ZZ Top have reputedly used the ZT Lunchbox at gigs, though they were televised so stage volume was low. There are those (on the forum I was reading) that suspected the little amps couldn't possibly be making all that sound, and others that said the amps were great and nothing more would be needed.
The amplifiers themselves are a little over 250 for the little one, 350 for the bigger one (single 12", reputed to hit 131dB). I could try one at the music shop, but not at its proper volume.


Nanook,
While I appreciate your suggestions, the idea of a larger speaker is going away from the original design intentions somewhat: this is an amplifier that must be small and portable. As a teenager on a budget, the idea of replacing the speaker to see what happens isn't really an option. Eminence (and other) guitar speakers come in around 70 here, which is more than I'd be willing to spend just to try it.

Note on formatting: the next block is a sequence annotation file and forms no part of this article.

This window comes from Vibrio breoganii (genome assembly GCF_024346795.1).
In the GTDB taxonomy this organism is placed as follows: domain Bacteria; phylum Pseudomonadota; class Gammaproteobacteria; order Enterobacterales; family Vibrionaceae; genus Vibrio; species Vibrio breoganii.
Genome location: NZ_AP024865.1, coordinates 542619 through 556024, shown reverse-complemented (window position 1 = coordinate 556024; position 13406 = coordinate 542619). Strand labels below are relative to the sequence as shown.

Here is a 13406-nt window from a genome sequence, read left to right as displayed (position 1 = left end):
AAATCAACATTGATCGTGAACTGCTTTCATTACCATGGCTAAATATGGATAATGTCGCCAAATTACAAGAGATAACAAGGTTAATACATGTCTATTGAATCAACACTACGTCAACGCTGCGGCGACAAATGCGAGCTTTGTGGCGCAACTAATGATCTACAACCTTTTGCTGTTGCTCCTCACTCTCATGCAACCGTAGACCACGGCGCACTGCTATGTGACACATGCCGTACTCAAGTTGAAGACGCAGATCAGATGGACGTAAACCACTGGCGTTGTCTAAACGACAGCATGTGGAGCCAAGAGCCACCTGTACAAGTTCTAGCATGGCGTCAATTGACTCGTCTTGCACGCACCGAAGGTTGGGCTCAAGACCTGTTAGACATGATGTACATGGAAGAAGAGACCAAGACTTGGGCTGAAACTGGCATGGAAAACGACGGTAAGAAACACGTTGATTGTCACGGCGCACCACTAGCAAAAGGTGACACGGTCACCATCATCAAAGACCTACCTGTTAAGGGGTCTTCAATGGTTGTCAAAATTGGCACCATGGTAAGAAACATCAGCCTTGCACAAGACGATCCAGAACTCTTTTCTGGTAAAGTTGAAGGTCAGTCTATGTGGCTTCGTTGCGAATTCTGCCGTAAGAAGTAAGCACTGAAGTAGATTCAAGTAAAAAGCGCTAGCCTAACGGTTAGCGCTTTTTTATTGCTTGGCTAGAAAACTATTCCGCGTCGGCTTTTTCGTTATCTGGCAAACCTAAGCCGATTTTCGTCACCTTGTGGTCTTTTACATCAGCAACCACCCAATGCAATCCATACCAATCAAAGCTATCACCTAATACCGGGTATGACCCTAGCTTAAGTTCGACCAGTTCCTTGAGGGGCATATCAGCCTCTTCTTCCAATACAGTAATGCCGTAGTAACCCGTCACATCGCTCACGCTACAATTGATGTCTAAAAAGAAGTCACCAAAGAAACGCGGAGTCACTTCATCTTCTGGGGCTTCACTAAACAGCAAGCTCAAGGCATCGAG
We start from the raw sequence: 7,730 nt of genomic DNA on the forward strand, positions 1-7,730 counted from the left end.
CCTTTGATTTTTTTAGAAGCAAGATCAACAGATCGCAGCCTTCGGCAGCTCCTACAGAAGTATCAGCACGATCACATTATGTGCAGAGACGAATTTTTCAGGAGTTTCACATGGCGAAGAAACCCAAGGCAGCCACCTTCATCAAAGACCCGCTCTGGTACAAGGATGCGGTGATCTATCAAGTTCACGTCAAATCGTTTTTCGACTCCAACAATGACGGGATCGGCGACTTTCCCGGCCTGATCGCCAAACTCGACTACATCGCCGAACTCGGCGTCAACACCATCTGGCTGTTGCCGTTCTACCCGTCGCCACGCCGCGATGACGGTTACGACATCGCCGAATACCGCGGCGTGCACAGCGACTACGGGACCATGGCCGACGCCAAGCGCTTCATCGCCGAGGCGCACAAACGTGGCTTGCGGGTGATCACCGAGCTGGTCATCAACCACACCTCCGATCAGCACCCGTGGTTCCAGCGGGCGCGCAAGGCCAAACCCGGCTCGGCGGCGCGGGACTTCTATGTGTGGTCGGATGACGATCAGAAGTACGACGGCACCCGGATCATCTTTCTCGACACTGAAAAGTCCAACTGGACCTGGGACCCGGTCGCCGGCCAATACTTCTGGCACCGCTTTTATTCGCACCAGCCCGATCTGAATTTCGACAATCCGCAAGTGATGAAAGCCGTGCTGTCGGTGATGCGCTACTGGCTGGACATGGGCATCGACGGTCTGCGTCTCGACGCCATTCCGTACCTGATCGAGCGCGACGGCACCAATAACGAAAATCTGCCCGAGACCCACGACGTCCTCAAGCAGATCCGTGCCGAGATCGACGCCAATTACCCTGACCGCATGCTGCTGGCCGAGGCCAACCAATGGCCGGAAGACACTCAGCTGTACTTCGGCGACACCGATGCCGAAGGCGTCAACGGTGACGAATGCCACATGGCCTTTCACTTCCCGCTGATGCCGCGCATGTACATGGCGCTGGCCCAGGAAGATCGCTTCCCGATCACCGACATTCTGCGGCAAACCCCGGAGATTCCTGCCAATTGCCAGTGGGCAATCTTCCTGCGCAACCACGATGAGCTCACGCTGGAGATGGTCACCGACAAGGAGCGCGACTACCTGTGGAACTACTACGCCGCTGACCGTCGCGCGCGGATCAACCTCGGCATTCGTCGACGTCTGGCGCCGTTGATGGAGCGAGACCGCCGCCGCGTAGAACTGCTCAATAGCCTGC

This really is a no expense expended project - I even have a suitable linear PSU here.

Chris
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Old 17th November 2011, 02:26 PM   #16
tinitus is offline tinitus  Europe
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Quote:
Originally Posted by chris661 View Post

Eminence (and other) guitar speakers come in around 70 here, which is more than I'd be willing to spend just to try it.
you can get a 100watt Beyma 10" fullrange at 35GBP
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Old 18th November 2011, 08:25 PM   #17
Nanook is offline Nanook  Canada
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Default small, loud, cheap...and in the UK

Quote:
Originally Posted by chris661 View Post
Nanook,